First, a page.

The man who truly and disinterestedly enjoys any one thing in the world, for its own sake, and without caring twopence what other people say about it, is by that very fact forearmed against some of our subtlest modes of attack. You should always try to make the patient abandon the people or food or books he really likes in favor of the “best” people, the “right” food, the “important” books. I have known a human defended from strong temptations to social ambition by a still stronger taste for tripe and onions. –C. S. Lewis, The Screwtape Letters


I know that I have written several times before on this blog about the value of thankfulness; it really does seem to be one major key to spiritual life. If yet another inducement to gratitude is needed, however, it is provided by Lewis in the delightful passage above. Being thankful not just for the big things—creation, salvation, sanctification—but for all the tiny, trivial details of life reminds us of what really gives us joy, and that joy points back to the creator of all happiness. What do you love, not because of any boost it can give to your ambition or to your pride, but just because it exists? What makes you forget yourself entirely in pure delight? It is for these things that should thank God daily.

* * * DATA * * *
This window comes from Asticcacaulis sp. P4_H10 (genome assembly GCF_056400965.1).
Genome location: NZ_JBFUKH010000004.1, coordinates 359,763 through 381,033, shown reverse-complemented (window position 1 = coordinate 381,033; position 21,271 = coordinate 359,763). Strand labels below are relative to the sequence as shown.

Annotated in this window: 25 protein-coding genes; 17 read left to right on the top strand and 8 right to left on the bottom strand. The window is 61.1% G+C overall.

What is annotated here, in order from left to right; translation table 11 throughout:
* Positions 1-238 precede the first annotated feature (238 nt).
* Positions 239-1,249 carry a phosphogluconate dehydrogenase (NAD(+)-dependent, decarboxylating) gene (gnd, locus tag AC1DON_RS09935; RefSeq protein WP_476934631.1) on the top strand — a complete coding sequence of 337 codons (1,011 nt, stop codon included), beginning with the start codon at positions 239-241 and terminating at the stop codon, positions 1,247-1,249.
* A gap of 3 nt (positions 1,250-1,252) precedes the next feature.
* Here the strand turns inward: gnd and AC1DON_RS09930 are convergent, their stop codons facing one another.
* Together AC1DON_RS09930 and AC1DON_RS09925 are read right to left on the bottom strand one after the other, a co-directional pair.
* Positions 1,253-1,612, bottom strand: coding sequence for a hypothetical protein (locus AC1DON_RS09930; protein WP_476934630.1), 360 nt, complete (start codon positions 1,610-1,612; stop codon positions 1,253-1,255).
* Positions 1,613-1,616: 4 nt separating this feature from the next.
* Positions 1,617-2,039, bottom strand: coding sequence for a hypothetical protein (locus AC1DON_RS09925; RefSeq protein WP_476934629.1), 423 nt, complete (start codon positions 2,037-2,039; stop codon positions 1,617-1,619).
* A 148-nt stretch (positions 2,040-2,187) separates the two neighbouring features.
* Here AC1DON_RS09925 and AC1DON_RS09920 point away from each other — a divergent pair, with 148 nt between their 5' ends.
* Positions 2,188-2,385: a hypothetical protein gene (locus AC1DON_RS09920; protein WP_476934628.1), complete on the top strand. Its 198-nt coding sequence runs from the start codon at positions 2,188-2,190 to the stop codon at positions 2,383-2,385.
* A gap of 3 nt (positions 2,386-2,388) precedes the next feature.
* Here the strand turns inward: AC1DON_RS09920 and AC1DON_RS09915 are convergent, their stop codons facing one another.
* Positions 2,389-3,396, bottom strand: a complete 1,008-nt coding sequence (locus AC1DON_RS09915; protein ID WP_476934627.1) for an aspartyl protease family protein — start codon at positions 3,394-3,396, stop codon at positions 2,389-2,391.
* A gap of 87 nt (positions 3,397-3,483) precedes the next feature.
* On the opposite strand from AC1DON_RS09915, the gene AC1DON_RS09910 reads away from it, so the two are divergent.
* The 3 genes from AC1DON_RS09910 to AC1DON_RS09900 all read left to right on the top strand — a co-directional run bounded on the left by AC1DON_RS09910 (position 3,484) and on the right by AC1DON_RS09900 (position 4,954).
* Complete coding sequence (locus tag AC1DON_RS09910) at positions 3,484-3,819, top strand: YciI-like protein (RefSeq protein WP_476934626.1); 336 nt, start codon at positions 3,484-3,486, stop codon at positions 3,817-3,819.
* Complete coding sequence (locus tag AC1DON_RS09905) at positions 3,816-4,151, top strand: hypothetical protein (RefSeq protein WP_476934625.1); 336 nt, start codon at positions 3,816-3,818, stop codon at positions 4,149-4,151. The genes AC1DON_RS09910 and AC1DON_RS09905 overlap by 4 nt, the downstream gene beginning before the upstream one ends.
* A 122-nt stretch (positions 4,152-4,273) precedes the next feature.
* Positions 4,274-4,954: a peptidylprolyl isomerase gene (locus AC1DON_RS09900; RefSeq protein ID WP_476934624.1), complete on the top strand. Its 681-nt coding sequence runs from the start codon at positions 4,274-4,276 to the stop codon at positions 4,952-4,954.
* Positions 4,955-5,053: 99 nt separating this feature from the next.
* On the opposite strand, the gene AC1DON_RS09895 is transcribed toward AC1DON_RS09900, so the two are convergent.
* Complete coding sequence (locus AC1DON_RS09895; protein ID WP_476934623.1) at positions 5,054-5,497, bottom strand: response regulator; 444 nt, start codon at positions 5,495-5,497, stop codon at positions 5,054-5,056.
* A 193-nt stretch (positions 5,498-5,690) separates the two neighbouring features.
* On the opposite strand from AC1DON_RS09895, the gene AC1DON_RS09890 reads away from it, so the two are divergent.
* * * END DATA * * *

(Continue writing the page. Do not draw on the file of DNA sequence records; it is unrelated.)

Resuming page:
Believe me, I know what it feels like to be delighted in things that I sometimes am ashamed to mention. I’m an English concentrator at Harvard, and yet I like science fiction, murder mysteries, and Top 40 radio; shouldn’t I be reading John Ashbery and Jonathan Franzen and listening to indie bands that no one’s ever heard of? Sure, I can tell this to you, my loyal readers; but would I mention that one of my favorite authors is best known for his Star Wars books to a potential employer or a first date? No, probably not. And that’s because I spend more time thinking about social ambition than thanking God for my own personal tripe and onions.

And this is where gratitude comes in. If we spend more time thanking God for what really delights us, it will be harder for us to get wrapped up in conforming to what other people think. Maybe John Ashbery, Jonathan Franzen, and indie bands thrill you to the tips of your toes; praise God for creating people who could be such wonderful artists, and don’t pay any attention to my reverse-snobbery. If, on the other hand, your leisure reading preferences are more like mine, thank God for the excitement of spaceships and strange new worlds. And if you really, truly do like tripe and onions, thank God for that. Thankfulness of any kind will draw your mind away from the narrowness of your own ego and towards the vast creation, and the vaster Creator.